The Greek owners of Gozo’s Channel’s hired fourth ferry have once again snubbed a public tender issued by the government aimed at reducing its costs for the mediocre service being delivered by the 35-year-old MV Nikolaos.
At the closing of a public tender process this week, which called for “the hire of a vessel under a time charter agreement”, no bids were submitted – not even from the owners of the MV Nikolaos, who seem to prefer the previous conditions of their direct order, which is costing around €10,000 a day excluding fuel.
This is the second time a tender for an additional vessel to be added to Gozo Channel’s permanent three-ship fleet has been issued, and both had the same dismal results.
Gozo Channel, which is registering millions of euros in losses every year despite its millions of euros in taxpayer subsidies, has been leasing out the old Greek ship since 2019 by direct order.
The vessel is hired through a wet lease, which includes the provision of the ship’s crew, and it is restricted in its operations because of its old age.
The ship is not allowed under international maritime rules to operate at full capacity in winter and the vessel is taken out of service for a few hours every afternoon for a crew break.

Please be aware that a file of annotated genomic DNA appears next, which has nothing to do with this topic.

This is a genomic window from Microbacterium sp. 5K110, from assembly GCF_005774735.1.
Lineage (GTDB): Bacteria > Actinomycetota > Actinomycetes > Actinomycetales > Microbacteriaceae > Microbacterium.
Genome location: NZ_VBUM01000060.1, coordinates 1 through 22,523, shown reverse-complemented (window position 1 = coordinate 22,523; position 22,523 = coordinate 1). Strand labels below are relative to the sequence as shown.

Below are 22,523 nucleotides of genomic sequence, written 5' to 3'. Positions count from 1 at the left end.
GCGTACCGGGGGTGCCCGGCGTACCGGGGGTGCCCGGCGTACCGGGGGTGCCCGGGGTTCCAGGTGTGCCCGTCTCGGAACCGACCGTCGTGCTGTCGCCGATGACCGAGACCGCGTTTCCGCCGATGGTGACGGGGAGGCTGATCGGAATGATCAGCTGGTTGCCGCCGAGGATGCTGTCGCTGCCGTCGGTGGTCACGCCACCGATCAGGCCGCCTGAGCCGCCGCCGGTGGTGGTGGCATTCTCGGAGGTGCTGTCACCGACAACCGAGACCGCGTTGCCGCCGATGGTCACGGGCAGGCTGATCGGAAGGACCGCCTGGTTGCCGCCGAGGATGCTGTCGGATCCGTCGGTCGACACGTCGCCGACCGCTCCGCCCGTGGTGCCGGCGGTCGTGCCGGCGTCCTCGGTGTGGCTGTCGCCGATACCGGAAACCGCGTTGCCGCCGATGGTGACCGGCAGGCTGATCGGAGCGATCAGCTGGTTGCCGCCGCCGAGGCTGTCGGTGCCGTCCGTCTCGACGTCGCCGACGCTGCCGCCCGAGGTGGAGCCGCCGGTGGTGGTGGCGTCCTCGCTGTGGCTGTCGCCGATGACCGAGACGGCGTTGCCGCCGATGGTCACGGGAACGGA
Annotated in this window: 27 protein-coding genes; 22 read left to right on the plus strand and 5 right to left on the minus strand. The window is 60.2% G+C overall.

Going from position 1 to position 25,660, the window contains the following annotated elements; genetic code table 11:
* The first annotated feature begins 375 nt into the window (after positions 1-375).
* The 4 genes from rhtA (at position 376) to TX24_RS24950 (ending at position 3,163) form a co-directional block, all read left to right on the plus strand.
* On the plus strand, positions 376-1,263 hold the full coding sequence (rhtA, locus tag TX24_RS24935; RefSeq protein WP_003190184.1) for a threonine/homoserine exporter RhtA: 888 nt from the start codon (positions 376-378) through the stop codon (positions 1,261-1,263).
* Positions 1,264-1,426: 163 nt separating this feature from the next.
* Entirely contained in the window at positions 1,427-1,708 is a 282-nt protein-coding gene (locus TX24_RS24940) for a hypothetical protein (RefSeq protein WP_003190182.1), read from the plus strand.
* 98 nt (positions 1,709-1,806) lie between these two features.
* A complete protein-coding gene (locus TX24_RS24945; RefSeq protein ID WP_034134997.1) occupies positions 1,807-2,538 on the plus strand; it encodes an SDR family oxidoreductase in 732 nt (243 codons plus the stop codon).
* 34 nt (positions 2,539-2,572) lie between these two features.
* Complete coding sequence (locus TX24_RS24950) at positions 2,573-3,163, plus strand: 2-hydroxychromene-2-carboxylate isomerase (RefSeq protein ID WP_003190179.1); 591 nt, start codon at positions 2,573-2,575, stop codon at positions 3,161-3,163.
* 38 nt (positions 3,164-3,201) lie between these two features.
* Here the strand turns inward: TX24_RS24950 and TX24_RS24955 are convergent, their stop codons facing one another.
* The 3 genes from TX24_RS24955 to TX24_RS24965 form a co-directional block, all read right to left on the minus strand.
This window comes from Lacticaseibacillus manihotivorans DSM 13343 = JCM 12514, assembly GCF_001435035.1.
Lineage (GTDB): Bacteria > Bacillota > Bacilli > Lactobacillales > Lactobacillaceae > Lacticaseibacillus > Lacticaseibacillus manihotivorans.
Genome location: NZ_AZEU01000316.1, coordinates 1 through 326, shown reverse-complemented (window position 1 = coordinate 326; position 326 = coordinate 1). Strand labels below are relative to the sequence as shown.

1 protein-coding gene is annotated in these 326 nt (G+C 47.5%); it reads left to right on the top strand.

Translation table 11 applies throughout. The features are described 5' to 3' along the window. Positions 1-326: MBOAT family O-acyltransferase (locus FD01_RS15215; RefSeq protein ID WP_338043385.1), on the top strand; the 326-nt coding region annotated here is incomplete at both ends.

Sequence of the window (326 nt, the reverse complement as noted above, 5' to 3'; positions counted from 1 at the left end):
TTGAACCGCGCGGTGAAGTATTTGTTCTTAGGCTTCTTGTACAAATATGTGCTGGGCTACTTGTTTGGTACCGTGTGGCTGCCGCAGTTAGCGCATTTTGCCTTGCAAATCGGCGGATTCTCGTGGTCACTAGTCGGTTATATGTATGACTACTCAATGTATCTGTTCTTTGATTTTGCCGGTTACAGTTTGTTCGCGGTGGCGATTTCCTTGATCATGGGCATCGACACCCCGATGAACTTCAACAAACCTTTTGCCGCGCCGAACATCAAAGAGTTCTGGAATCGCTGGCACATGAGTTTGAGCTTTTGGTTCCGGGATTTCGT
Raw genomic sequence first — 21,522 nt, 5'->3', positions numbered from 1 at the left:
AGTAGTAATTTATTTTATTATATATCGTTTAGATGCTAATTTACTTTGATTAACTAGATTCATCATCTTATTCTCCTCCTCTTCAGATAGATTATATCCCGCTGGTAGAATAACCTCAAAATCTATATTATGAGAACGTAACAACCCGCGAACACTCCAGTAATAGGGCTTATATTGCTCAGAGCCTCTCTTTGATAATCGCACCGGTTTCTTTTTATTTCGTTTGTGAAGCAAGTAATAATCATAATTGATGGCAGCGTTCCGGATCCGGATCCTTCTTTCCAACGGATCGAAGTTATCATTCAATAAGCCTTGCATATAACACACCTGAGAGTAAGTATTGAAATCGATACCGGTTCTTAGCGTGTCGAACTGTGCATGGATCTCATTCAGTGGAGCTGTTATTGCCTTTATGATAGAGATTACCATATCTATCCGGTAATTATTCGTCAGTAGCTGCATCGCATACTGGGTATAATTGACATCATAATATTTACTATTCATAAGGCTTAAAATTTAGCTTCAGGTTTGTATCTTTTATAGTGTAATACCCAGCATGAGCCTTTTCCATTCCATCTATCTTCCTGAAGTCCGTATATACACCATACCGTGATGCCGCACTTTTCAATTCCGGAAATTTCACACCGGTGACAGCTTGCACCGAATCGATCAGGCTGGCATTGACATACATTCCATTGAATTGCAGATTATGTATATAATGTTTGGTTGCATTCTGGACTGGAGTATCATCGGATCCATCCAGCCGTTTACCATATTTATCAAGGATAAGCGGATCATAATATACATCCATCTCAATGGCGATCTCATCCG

Since the 2019 direct order is in breach of EU rules and the government is still depending on an expired Public Service Obligation since it has failed to assign a new tender since 2017, an attempt was made to try to secure a new fourth ferry service through the proper channel of a public tender.
Those efforts, however, have now been unsuccessful twice over.
A first tender published last November called for the successful bidder to commence services between Malta and Gozo within just two months of the contract’s award but failed to attract bidders.
The second attempt through a tender published last July also failed to attract a single bidder.
Gozo Channel will now be forced, perhaps conveniently, to award a new direct order to keep the MV Nikolaos as the fourth ferry in its fleet on the same terms, meaning the government will have to continue injecting millions of euros into the company’s operations to keep it afloat.